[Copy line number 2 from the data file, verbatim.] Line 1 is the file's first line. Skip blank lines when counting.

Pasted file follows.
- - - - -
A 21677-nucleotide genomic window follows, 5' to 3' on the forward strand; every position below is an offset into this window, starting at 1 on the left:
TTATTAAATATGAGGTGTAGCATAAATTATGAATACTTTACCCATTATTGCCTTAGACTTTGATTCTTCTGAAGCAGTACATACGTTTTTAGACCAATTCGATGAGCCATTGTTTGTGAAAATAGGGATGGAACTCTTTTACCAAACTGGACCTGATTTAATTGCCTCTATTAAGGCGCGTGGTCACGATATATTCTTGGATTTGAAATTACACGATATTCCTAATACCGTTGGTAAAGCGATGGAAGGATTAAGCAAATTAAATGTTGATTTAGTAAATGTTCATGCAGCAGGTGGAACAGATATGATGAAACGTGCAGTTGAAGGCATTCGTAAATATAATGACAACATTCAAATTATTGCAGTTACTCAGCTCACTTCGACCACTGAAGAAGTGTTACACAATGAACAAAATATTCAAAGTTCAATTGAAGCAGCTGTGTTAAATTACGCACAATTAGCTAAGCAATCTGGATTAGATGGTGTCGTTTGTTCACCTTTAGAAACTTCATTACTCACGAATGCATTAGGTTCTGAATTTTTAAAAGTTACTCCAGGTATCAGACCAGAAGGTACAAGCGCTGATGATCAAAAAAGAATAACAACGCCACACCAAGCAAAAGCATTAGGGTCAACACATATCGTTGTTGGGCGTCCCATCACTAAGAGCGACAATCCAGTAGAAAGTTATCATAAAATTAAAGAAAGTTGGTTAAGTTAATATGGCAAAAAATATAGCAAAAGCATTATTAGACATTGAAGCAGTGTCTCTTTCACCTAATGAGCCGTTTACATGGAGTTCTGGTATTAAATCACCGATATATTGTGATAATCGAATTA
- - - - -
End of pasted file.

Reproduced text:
TTATTAAATATGAGGTGTAGCATAAATTATGAATACTTTACCCATTATTGCCTTAGACTTTGATTCTTCTGAAGCAGTACATACGTTTTTAGACCAATTCGATGAGCCATTGTTTGTGAAAATAGGGATGGAACTCTTTTACCAAACTGGACCTGATTTAATTGCCTCTATTAAGGCGCGTGGTCACGATATATTCTTGGATTTGAAATTACACGATATTCCTAATACCGTTGGTAAAGCGATGGAAGGATTAAGCAAATTAAATGTTGATTTAGTAAATGTTCATGCAGCAGGTGGAACAGATATGATGAAACGTGCAGTTGAAGGCATTCGTAAATATAATGACAACATTCAAATTATTGCAGTTACTCAGCTCACTTCGACCACTGAAGAAGTGTTACACAATGAACAAAATATTCAAAGTTCAATTGAAGCAGCTGTGTTAAATTACGCACAATTAGCTAAGCAATCTGGATTAGATGGTGTCGTTTGTTCACCTTTAGAAACTTCATTACTCACGAATGCATTAGGTTCTGAATTTTTAAAAGTTACTCCAGGTATCAGACCAGAAGGTACAAGCGCTGATGATCAAAAAAGAATAACAACGCCACACCAAGCAAAAGCATTAGGGTCAACACATATCGTTGTTGGGCGTCCCATCACTAAGAGCGACAATCCAGTAGAAAGTTATCATAAAATTAAAGAAAGTTGGTTAAGTTAATATGGCAAAAAATATAGCAAAAGCATTATTAGACATTGAAGCAGTGTCTCTTTCACCTAATGAGCCGTTTACATGGAGTTCTGGTATTAAATCACCGATATATTGTGATAATCGAATTA